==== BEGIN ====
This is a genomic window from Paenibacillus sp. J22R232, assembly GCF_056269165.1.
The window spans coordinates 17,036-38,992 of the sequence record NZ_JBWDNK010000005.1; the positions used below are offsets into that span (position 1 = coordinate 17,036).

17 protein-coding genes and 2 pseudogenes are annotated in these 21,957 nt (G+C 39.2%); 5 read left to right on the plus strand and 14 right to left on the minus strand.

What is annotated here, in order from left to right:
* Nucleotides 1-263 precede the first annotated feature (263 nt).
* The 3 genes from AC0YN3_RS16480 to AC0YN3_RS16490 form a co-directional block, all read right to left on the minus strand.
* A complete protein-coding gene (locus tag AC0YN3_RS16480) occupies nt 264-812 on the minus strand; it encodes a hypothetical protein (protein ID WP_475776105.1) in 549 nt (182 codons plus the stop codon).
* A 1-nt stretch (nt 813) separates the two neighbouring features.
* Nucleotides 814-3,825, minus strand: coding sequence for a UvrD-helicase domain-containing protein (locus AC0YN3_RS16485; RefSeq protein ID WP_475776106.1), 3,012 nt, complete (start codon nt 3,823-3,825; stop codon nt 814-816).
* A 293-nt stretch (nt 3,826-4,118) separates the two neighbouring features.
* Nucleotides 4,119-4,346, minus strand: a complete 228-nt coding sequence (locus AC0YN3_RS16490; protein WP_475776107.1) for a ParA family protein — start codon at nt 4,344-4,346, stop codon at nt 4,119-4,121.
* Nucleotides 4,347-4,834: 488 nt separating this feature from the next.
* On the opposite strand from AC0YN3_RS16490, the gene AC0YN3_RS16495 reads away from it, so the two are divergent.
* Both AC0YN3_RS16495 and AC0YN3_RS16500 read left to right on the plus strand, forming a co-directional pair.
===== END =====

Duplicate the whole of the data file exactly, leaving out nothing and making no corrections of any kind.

This is a genomic window from Paenibacillus sp. J22R232, assembly GCF_056269165.1.
The window spans coordinates 17,036-38,992 of the sequence record NZ_JBWDNK010000005.1; the positions used below are offsets into that span (position 1 = coordinate 17,036).

17 protein-coding genes and 2 pseudogenes are annotated in these 21,957 nt (G+C 39.2%); 5 read left to right on the plus strand and 14 right to left on the minus strand.

What is annotated here, in order from left to right:
* Nucleotides 1-263 precede the first annotated feature (263 nt).
* The 3 genes from AC0YN3_RS16480 to AC0YN3_RS16490 form a co-directional block, all read right to left on the minus strand.
* A complete protein-coding gene (locus tag AC0YN3_RS16480) occupies nt 264-812 on the minus strand; it encodes a hypothetical protein (protein ID WP_475776105.1) in 549 nt (182 codons plus the stop codon).
* A 1-nt stretch (nt 813) separates the two neighbouring features.
* Nucleotides 814-3,825, minus strand: coding sequence for a UvrD-helicase domain-containing protein (locus AC0YN3_RS16485; RefSeq protein ID WP_475776106.1), 3,012 nt, complete (start codon nt 3,823-3,825; stop codon nt 814-816).
* A 293-nt stretch (nt 3,826-4,118) separates the two neighbouring features.
* Nucleotides 4,119-4,346, minus strand: a complete 228-nt coding sequence (locus AC0YN3_RS16490; protein WP_475776107.1) for a ParA family protein — start codon at nt 4,344-4,346, stop codon at nt 4,119-4,121.
* Nucleotides 4,347-4,834: 488 nt separating this feature from the next.
* On the opposite strand from AC0YN3_RS16490, the gene AC0YN3_RS16495 reads away from it, so the two are divergent.
* Both AC0YN3_RS16495 and AC0YN3_RS16500 read left to right on the plus strand, forming a co-directional pair.